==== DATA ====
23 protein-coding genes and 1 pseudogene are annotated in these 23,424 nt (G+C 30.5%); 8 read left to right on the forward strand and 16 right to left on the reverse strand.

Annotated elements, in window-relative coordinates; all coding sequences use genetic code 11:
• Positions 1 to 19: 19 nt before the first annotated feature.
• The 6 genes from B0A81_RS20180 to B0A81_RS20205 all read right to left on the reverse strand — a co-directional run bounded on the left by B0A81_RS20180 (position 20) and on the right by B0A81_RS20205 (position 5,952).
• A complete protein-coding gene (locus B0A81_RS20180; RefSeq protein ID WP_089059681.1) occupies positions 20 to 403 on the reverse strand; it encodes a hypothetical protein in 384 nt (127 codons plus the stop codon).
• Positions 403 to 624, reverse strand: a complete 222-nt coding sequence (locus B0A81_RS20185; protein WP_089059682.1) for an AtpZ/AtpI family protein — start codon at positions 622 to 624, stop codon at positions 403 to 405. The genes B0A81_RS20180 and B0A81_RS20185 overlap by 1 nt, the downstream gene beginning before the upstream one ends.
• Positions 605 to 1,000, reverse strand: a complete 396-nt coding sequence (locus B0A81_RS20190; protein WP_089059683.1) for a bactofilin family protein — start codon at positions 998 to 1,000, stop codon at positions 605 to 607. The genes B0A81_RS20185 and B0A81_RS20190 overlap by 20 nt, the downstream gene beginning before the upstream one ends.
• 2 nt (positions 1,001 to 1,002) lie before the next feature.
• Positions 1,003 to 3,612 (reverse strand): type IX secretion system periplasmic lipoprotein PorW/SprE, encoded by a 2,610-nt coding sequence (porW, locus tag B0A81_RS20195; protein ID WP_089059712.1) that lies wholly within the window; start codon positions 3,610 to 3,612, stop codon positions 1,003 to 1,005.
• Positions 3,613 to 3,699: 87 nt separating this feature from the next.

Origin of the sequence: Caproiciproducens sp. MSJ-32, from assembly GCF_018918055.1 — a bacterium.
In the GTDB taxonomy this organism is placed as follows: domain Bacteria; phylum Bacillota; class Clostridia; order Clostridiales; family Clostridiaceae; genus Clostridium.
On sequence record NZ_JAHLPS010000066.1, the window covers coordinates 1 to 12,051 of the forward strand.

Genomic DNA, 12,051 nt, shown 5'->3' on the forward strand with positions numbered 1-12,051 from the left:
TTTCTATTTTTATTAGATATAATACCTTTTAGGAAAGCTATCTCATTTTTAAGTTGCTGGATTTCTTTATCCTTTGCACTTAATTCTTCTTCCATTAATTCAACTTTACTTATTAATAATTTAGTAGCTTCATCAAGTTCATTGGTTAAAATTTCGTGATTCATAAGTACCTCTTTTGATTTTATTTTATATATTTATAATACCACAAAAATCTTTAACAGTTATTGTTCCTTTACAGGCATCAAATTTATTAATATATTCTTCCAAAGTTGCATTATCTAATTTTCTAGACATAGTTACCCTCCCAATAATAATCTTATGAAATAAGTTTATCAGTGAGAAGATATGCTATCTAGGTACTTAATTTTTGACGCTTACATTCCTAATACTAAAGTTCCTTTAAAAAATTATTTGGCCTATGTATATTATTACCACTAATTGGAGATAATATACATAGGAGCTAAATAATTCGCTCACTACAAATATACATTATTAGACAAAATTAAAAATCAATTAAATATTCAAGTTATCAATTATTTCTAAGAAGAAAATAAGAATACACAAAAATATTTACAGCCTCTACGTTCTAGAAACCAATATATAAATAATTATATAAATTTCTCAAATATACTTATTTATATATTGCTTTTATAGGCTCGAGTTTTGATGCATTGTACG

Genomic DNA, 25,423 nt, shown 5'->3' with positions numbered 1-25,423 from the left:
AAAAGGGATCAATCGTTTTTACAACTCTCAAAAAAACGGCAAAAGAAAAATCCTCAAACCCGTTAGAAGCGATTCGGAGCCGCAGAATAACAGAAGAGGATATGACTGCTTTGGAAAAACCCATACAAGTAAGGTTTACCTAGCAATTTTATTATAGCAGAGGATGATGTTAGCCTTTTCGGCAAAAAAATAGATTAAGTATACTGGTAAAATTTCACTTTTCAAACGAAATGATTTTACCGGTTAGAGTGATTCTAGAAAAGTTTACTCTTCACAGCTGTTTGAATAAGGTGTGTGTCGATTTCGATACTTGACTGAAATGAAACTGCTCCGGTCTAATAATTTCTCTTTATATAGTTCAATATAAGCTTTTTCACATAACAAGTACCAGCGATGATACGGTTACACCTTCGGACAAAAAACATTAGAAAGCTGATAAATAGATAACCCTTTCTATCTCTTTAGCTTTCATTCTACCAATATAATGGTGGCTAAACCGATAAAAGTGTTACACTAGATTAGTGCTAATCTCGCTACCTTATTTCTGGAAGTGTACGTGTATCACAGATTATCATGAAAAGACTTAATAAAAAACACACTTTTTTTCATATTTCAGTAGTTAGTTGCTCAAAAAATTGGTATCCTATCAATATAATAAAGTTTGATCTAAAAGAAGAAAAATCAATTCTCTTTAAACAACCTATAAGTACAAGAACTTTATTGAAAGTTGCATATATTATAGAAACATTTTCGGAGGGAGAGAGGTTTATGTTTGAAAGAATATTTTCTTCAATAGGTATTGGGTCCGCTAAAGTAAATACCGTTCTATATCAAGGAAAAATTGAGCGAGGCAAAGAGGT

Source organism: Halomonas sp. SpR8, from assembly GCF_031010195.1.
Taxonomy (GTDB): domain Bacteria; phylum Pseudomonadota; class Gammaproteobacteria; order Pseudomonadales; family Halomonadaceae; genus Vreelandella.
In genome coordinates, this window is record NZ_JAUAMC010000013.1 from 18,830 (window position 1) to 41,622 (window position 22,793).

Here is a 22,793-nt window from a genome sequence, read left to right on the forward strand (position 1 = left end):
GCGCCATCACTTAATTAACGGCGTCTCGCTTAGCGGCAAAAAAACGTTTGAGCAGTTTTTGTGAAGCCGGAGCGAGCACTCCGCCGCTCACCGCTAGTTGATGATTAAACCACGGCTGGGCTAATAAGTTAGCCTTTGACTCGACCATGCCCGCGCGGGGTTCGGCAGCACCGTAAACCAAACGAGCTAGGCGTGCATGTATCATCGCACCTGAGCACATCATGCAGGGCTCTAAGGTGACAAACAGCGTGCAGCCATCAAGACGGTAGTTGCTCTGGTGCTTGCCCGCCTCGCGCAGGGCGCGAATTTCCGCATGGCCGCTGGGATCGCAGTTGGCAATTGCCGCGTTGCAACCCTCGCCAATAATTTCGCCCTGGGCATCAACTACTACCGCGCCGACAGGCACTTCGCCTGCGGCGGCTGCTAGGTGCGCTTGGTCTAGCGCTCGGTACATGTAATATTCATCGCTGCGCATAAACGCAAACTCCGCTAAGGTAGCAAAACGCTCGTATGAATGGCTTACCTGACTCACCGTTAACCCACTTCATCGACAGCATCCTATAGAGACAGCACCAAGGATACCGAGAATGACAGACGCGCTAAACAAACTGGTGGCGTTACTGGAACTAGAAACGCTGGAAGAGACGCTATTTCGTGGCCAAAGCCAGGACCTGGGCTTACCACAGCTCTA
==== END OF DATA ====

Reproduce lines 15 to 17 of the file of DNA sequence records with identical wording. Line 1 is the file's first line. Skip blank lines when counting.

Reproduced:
TTTCTATTTTTATTAGATATAATACCTTTTAGGAAAGCTATCTCATTTTTAAGTTGCTGGATTTCTTTATCCTTTGCACTTAATTCTTCTTCCATTAATTCAACTTTACTTATTAATAATTTAGTAGCTTCATCAAGTTCATTGGTTAAAATTTCGTGATTCATAAGTACCTCTTTTGATTTTATTTTATATATTTATAATACCACAAAAATCTTTAACAGTTATTGTTCCTTTACAGGCATCAAATTTATTAATATATTCTTCCAAAGTTGCATTATCTAATTTTCTAGACATAGTTACCCTCCCAATAATAATCTTATGAAATAAGTTTATCAGTGAGAAGATATGCTATCTAGGTACTTAATTTTTGACGCTTACATTCCTAATACTAAAGTTCCTTTAAAAAATTATTTGGCCTATGTATATTATTACCACTAATTGGAGATAATATACATAGGAGCTAAATAATTCGCTCACTACAAATATACATTATTAGACAAAATTAAAAATCAATTAAATATTCAAGTTATCAATTATTTCTAAGAAGAAAATAAGAATACACAAAAATATTTACAGCCTCTACGTTCTAGAAACCAATATATAAATAATTATATAAATTTCTCAAATATACTTATTTATATATTGCTTTTATAGGCTCGAGTTTTGATGCATTGTACG

Genomic DNA, 25,423 nt, shown 5'->3' with positions numbered 1-25,423 from the left:
AAAAGGGATCAATCGTTTTTACAACTCTCAAAAAAACGGCAAAAGAAAAATCCTCAAACCCGTTAGAAGCGATTCGGAGCCGCAGAATAACAGAAGAGGATATGACTGCTTTGGAAAAACCCATACAAGTAAGGTTTACCTAGCAATTTTATTATAGCAGAGGATGATGTTAGCCTTTTCGGCAAAAAAATAGATTAAGTATACTGGTAAAATTTCACTTTTCAAACGAAATGATTTTACCGGTTAGAGTGATTCTAGAAAAGTTTACTCTTCACAGCTGTTTGAATAAGGTGTGTGTCGATTTCGATACTTGACTGAAATGAAACTGCTCCGGTCTAATAATTTCTCTTTATATAGTTCAATATAAGCTTTTTCACATAACAAGTACCAGCGATGATACGGTTACACCTTCGGACAAAAAACATTAGAAAGCTGATAAATAGATAACCCTTTCTATCTCTTTAGCTTTCATTCTACCAATATAATGGTGGCTAAACCGATAAAAGTGTTACACTAGATTAGTGCTAATCTCGCTACCTTATTTCTGGAAGTGTACGTGTATCACAGATTATCATGAAAAGACTTAATAAAAAACACACTTTTTTTCATATTTCAGTAGTTAGTTGCTCAAAAAATTGGTATCCTATCAATATAATAAAGTTTGATCTAAAAGAAGAAAAATCAATTCTCTTTAAACAACCTATAAGTACAAGAACTTTATTGAAAGTTGCATATATTATAGAAACATTTTCGGAGGGAGAGAGGTTTATGTTTGAAAGAATATTTTCTTCAATAGGTATTGGGTCCGCTAAAGTAAATACCGTTCTATATCAAGGAAAAATTGAGCGAGGCAAAGAGGT